Faced with leaving her dream of writing comics in the dust or choosing an option that comes with caveats, Carmen chooses the latter. The protagonist of Alex Segura‘s Secret Identity, Carmen Valdez works at Triumph Comics. She co-creates a popular new superhero, Lynx, with a male colleague, but then he turns up dead. And none of his documents about Lynx feature Carmen’s name. Carmen wants to hold onto any piece of ownership of Lynx and also find out what happened to her colleague. And then, well, things escalate.
Secret Identity tells a gripping story that tackles layers of questions about self-acceptance and the cost of keeping secrets. Segura worked with artist Sandy Jarrell to add comics featuring the character Lynx throughout the prose. It all comes together to make an unforgettable tale. Nerdist talked with Segura over email about Secret Identity‘s unique format, Carmen’s conflicts, noir inspirations, and more.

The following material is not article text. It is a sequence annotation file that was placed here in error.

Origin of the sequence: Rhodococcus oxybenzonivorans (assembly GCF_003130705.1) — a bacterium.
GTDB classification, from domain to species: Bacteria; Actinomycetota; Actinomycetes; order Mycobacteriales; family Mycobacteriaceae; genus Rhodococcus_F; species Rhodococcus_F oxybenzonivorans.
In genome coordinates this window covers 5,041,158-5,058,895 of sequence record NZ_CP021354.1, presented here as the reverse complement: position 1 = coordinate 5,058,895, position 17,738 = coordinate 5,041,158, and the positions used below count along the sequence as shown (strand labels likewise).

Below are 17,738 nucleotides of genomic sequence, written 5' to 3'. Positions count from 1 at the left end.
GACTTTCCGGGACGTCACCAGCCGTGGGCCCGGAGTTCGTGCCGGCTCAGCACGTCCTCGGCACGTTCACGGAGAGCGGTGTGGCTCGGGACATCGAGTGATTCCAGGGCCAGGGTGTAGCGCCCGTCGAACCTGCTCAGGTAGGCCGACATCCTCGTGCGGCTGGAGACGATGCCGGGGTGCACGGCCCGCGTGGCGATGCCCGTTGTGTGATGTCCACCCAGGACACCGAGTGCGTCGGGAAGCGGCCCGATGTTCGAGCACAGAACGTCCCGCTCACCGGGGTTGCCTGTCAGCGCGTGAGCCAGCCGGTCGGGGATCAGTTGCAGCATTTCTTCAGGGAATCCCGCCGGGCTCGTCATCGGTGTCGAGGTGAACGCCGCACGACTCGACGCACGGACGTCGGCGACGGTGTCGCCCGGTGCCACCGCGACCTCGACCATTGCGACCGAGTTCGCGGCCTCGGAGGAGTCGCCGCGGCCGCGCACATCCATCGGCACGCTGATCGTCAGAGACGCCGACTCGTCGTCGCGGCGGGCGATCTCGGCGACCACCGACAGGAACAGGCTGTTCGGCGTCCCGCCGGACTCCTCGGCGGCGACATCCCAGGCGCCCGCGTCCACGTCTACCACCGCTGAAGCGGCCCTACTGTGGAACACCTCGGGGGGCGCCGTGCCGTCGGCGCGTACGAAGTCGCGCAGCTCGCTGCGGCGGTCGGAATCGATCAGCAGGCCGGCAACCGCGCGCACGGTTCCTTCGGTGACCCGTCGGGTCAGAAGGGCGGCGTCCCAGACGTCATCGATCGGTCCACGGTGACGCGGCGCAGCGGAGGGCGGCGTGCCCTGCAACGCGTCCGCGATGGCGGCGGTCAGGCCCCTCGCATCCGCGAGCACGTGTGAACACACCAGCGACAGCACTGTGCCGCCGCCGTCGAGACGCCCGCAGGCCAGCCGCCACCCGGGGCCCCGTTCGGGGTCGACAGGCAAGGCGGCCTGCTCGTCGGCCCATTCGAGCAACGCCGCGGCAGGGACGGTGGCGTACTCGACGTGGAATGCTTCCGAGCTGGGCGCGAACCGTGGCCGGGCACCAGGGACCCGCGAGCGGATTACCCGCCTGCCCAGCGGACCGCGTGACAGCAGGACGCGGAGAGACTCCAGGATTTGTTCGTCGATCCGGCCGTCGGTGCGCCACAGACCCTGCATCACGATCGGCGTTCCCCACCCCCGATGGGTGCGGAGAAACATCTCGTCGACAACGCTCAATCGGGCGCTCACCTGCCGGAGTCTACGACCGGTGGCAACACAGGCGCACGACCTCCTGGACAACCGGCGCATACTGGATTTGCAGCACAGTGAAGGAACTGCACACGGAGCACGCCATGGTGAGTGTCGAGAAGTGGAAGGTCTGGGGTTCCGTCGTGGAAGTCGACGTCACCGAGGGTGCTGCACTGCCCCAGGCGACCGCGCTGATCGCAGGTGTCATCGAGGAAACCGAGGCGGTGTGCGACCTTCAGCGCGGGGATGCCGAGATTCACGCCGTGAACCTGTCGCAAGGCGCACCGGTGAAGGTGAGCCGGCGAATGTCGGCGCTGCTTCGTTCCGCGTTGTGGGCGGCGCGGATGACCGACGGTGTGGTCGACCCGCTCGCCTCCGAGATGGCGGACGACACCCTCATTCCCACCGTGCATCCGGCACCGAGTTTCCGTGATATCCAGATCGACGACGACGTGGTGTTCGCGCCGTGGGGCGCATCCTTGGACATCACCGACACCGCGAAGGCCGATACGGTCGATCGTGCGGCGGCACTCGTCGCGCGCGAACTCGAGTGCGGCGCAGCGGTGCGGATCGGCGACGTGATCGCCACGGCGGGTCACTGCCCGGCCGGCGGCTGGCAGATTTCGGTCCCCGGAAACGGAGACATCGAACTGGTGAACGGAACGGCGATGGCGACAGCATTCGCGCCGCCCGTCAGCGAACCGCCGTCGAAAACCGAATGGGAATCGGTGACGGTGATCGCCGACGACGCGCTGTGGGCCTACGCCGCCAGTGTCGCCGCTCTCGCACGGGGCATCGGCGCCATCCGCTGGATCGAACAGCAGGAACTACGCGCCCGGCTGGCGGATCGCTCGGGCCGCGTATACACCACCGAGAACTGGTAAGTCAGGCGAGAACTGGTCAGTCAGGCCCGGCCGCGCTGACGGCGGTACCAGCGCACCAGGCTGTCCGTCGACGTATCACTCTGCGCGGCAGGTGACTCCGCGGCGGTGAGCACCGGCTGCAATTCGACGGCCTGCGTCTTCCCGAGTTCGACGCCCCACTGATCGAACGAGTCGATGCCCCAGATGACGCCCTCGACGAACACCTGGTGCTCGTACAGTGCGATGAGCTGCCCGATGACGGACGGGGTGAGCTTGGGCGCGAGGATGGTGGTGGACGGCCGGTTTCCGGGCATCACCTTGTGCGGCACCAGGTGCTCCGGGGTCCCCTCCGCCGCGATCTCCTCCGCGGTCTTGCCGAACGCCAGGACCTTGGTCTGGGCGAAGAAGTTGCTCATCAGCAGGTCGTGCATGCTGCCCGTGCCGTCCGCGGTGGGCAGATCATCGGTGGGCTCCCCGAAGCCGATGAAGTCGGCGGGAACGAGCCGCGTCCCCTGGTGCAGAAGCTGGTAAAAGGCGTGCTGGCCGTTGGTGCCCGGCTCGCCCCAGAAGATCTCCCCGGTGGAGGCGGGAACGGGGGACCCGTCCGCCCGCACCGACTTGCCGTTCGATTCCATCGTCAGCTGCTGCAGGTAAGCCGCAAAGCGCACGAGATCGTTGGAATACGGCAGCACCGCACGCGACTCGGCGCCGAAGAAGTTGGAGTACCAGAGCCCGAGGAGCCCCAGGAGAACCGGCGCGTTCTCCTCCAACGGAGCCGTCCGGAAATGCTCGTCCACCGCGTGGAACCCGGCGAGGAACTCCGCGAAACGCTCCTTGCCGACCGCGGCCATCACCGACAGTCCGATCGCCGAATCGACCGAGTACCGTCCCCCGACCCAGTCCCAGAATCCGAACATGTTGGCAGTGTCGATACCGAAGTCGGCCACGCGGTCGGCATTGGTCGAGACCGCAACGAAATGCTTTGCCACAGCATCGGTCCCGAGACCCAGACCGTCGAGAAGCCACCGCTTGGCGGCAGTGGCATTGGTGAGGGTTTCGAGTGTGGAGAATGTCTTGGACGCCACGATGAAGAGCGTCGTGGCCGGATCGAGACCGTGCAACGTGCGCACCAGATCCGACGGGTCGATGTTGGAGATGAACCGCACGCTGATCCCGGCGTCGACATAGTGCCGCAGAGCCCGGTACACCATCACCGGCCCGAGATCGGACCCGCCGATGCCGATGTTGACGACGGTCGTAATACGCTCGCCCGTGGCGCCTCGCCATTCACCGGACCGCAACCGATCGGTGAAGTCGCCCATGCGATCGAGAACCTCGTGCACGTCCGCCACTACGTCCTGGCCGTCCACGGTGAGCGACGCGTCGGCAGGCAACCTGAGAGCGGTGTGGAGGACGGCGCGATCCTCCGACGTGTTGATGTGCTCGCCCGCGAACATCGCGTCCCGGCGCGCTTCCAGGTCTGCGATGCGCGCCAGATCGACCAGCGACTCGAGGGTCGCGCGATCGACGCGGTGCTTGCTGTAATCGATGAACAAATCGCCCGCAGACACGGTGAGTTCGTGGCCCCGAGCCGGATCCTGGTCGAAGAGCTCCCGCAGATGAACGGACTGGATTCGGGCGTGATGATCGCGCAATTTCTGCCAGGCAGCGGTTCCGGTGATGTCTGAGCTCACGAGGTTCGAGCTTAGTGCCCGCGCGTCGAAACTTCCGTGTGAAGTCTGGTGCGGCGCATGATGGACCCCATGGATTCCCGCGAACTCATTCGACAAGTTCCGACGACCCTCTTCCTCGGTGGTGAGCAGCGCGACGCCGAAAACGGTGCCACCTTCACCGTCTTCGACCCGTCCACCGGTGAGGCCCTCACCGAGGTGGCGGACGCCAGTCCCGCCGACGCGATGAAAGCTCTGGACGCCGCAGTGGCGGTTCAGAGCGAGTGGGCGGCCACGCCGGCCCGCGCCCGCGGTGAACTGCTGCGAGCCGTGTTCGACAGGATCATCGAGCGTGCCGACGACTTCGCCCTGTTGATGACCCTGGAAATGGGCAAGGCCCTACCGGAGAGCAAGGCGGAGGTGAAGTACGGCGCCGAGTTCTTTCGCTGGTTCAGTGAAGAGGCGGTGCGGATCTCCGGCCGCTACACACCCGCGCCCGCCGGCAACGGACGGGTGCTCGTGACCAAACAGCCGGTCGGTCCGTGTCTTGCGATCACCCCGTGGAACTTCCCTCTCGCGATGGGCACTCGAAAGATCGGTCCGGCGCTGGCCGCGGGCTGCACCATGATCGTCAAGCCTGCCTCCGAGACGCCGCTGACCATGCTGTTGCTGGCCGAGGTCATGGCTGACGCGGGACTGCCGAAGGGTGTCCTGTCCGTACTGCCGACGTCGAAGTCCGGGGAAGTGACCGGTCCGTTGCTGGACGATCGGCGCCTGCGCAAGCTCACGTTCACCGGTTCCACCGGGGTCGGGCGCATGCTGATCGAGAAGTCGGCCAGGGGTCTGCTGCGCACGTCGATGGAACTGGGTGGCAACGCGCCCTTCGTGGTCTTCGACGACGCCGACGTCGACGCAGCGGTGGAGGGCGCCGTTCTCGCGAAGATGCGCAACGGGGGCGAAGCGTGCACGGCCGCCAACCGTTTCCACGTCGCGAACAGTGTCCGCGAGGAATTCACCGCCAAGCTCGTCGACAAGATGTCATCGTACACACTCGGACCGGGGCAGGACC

Nerdist: Secret Identity blends prose and comics in such a cool way. Is that something you knew you wanted to do from the beginning?
Alex Segura: When I finished my Pete Fernandez PI series, I knew I wanted to do something singular, or close to being a standalone. I also didn’t want to just pivot to another procedural or PI novel. I wanted to explore an amateur detective, and I wanted to transport readers to an era and industry they might not be familiar with. One of my favorite parts about the Pete novels involved writing different settings—like the newsroom or working at a bookstore, and I love how some amazing noir authors, like Megan Abbott, take readers to these situations that they wouldn’t think of as noir, but can actually be noir as hell.
So the idea of a comic book murder mystery came to me quickly, and after that it became a question of who the protagonist would be. Thankfully, Carmen popped up in my head soon after, and the rest of the story built around her.
Carmen co-creates a popular character, except she leaves her name out of it, because ’70s sexism. It’s something she struggles with, obviously. How did you approach Carmen’s inner conflict and her (kind of) dual identities?